Currently Reading: Sorority Girl Pledge, by Cheryl Dragon. I think I'm on chapter six or seven. Haven't read it since Friday.
I missed the workshop/discussion on the Novel Sisterhood on Sunday, because my mom's computer refused to let me sign in to my Yahoo account. Which is weird, because I successfully signed in Saturday night for Anny Cook's chat, even though I'd forgotten about it and only 'chatted' for the final 30 minutes! And didn't have access to my TBB list, so I'll have to go back and reread the excerpts.
Okay...got sidetracked for a minute. But it's the first day of Summer Break; I arrived home to a messy house and no coffee or tea bags. I had to make an early morning run to the store so I could have breakfast! So forgive me if I wander all over the place.
1) What is the first thing you do to research?
First of all, I write about what I already know. But last summer, when the character of a man who had spent time in prison entered my head, I did have to ask a law enforcement official about prison term lengths, and how long certain offenses warrented different prison sentances.
When I was writing my eating disorder book, I actually called a clinic and spoke to a therapist about how someone with anorexia would be 'rehabillitated'. And it took her several minutes to realize I was not just someone in denial; I really was doing legitimate research on the disorder! For the record, I was blessed with a wonderful metabolism in my teens and early 20's and could eat pretty much whatever I wanted. 3 kids and twenty years later has slowed it somewhat, but I like food too much to ever do that to my body. I'm somewhat comfortable with my extra 30 pounds, and as long as I exercise and don't go too crazy with certain foods, I don't obsess over my weight.
My bff knows to expect the random phone call with the dreaded words 'stretch your memory' when I get stumped about when certain events happened. She was also better at flirting, so when my characters need great comebacks, she's the one who supplies them.
So far, the book that I did the most research on was my alternative lifestyle one. I actually went to the library and spent several hours looking for articles on microfische about gays in the late 1980's, so I could present both the prejudiced view and the arguments my heroine was making to justify her choice. And as that particular book gets closer to publication, I'll probably conduct some more interviews, and I've already read some gay fiction to see how those authors handled the issue. So I expect to do some revisions in the next couple of years.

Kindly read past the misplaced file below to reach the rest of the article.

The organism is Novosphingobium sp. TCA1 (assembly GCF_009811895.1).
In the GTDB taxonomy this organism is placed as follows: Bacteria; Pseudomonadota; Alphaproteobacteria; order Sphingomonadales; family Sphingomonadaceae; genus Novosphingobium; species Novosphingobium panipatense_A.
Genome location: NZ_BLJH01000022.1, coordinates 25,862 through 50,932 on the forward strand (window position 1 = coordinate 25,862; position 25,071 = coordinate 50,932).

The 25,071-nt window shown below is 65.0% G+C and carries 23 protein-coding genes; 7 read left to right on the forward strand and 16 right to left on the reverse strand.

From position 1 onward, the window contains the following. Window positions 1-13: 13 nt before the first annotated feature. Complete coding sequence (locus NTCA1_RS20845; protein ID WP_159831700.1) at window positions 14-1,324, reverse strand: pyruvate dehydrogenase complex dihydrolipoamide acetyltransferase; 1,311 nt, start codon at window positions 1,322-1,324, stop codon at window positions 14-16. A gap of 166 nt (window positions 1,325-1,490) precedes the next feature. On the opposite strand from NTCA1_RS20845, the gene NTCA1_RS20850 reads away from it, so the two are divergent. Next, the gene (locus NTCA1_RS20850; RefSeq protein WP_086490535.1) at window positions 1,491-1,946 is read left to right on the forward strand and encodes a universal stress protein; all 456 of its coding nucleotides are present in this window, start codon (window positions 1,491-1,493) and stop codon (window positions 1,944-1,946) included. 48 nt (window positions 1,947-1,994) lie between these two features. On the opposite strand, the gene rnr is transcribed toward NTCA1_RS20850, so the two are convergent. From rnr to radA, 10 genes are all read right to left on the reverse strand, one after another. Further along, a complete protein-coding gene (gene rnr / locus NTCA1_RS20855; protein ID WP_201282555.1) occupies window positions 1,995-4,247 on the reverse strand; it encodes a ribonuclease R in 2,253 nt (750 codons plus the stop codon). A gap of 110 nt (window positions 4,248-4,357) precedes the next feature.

2) How do you research a town you've never been to?
Good question. The only place I've not visited, yet written about, was in Love Finds a Way. I interviewed my AF guy extensively on the layout of the George AF Base and Apple Valley; I also pumped a Marine friend who lives in 29 Palms, California, for information about Los Angeles and military men in general.
3) Do you research differently for 10 years or older time periods?
My series takes place twenty years ago; I visit IMDB.com to check for movies, songs, etc so I don't, say for example, having my characters going to see Pretty Woman before it appeared in theaters. And watching reruns of old sitcoms and teen dramas help to stay in touch with the teen mindset of the time period.
4) Any tricks you can share?
I just write as the story flows. If I get stuck on a certain detail, I stop and do specific research. And if I know a certain storyline is approaching and I see literature or an article, I'll pay attention and take notes or cut it out of the paper. For example, in 2003, while visiting a friend in another city, I saw a pamphelt on gambling addiction. Even though this story is still swirling around in my brain, I picked up the booklet and tucked it away for future reference. This seems to work for me; I know other authors who research first and write second. When you find what works best, then stick with it. My sister used to do tons of research, but would have no idea of how to start putting it all together. I spent two hours with her, listening to her describe what she wanted to say and looking at her large pile of notecards. I went through them; put them into piles; and organized her outline. I also started her off with a terrific opening paragraph, which she then developed into a 'B' or 'A' term paper. I did the same when she applied to the JET (Japanese Exchange Training) program which got her accepted and sent to Japan for 2 years. Incidentally, she also met her husband there, so you could say if it weren't for her older sister's written skills....
Okay, maybe that's not quite the case. But it's a thought!
So, what are your research issues? Which comes first, the research or the writing?